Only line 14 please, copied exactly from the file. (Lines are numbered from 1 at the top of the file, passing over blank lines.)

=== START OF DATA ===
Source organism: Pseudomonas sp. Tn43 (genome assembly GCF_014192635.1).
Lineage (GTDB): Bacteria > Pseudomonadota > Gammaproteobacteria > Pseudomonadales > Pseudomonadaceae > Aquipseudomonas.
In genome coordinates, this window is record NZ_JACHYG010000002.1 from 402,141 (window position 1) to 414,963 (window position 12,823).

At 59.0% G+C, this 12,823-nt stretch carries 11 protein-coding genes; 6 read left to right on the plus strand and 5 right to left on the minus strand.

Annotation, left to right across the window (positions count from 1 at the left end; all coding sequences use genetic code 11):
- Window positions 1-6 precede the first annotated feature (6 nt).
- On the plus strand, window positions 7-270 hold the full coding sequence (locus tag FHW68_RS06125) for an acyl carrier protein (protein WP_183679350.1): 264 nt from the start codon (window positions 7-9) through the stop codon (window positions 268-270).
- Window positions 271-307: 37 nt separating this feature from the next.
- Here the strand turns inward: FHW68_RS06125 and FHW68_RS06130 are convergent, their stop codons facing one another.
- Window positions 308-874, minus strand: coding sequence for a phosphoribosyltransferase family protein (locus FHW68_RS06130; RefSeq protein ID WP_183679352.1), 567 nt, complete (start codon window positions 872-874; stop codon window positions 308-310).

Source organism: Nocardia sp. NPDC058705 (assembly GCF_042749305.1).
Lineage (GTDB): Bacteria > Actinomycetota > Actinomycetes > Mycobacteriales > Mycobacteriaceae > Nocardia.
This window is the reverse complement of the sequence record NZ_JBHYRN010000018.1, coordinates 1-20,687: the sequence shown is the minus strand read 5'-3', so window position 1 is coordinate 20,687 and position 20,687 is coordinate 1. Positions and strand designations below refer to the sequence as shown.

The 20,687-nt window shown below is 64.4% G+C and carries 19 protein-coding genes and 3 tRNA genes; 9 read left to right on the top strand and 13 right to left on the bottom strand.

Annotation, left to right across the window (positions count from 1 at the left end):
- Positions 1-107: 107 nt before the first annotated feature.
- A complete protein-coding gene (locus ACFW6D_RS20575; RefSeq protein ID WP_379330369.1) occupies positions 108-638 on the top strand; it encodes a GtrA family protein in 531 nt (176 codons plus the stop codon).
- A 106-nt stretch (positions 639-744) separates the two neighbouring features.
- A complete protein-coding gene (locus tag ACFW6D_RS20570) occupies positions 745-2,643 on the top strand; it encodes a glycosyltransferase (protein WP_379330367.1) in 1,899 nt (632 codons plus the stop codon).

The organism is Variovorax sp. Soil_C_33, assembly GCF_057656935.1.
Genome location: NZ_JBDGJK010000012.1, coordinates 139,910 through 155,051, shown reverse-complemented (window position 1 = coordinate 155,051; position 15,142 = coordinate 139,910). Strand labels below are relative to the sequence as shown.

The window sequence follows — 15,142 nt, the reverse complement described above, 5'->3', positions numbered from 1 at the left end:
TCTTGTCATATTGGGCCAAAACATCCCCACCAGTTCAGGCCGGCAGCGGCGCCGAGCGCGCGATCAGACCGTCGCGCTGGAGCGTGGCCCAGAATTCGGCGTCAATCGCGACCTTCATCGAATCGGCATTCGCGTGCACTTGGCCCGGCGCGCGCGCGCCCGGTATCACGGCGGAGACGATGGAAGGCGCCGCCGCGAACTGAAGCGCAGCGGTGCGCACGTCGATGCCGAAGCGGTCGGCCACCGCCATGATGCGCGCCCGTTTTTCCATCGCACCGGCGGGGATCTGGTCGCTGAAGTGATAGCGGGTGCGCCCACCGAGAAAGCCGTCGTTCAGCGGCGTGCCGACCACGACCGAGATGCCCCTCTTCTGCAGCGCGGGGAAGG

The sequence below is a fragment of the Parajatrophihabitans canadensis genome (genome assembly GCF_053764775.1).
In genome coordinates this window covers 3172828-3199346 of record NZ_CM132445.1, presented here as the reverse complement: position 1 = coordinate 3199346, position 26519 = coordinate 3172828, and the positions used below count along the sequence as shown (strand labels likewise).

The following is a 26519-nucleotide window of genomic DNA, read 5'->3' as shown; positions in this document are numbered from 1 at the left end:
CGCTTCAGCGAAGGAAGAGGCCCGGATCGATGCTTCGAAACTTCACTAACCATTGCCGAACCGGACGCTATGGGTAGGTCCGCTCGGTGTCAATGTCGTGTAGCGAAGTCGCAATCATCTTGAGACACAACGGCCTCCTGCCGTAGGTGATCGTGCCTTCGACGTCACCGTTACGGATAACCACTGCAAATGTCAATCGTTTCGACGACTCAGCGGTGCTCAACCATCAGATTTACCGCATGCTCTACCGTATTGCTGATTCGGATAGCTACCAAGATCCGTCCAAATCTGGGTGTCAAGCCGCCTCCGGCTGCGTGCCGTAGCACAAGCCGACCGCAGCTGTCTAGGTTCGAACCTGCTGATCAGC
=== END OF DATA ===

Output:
The 20,687-nt window shown below is 64.4% G+C and carries 19 protein-coding genes and 3 tRNA genes; 9 read left to right on the top strand and 13 right to left on the bottom strand.